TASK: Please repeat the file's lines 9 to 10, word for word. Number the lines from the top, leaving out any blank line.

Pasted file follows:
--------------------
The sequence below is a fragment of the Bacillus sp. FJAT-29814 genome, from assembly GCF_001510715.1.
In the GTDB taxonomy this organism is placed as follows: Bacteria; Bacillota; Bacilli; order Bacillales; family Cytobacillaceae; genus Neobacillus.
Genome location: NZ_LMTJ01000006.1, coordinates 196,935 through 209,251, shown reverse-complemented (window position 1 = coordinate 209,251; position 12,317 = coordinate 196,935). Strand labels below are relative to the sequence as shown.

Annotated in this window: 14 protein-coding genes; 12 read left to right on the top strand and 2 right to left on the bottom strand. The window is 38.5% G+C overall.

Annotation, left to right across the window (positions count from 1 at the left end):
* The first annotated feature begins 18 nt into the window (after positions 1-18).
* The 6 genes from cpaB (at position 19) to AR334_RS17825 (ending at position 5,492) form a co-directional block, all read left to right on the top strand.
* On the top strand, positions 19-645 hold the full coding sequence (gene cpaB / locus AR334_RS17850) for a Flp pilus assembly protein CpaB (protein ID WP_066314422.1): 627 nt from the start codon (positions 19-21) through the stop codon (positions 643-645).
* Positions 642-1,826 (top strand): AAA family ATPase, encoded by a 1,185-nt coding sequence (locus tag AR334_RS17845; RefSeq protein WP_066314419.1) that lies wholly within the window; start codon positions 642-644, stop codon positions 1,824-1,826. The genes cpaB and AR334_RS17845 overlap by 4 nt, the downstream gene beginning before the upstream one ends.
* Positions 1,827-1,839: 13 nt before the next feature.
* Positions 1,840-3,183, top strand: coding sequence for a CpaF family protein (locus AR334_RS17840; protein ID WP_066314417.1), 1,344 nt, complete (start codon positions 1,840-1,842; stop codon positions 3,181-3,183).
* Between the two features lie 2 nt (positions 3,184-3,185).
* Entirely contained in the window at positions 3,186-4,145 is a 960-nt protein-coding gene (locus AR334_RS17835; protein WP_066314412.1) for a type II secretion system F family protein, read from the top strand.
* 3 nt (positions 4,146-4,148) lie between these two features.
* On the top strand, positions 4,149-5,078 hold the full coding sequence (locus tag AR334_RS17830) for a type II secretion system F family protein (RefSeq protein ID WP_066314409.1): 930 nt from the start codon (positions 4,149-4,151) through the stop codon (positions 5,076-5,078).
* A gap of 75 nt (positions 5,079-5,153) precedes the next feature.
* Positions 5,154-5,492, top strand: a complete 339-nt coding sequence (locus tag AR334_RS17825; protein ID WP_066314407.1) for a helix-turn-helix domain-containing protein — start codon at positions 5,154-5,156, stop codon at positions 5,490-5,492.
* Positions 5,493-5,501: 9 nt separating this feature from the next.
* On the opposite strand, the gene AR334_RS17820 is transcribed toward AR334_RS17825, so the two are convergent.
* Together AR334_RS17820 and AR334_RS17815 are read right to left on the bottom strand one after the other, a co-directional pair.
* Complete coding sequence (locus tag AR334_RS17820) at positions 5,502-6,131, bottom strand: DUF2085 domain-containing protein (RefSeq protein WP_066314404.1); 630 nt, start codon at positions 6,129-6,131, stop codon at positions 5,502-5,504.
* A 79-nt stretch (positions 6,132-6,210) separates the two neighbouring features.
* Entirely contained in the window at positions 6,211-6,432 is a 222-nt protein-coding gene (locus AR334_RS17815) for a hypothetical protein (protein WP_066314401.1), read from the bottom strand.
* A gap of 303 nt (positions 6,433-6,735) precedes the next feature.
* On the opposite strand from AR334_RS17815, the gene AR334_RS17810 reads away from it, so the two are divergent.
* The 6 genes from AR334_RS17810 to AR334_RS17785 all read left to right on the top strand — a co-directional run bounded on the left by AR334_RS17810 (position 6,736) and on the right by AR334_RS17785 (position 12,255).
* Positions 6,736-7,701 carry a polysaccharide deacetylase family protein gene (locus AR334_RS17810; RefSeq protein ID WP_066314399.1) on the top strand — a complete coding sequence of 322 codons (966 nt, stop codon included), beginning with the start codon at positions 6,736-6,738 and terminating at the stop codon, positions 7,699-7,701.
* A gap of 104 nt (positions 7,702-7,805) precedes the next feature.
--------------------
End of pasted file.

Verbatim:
* Positions 642-1,826 (top strand): AAA family ATPase, encoded by a 1,185-nt coding sequence (locus tag AR334_RS17845; RefSeq protein WP_066314419.1) that lies wholly within the window; start codon positions 642-644, stop codon positions 1,824-1,826. The genes cpaB and AR334_RS17845 overlap by 4 nt, the downstream gene beginning before the upstream one ends.
* Positions 1,827-1,839: 13 nt before the next feature.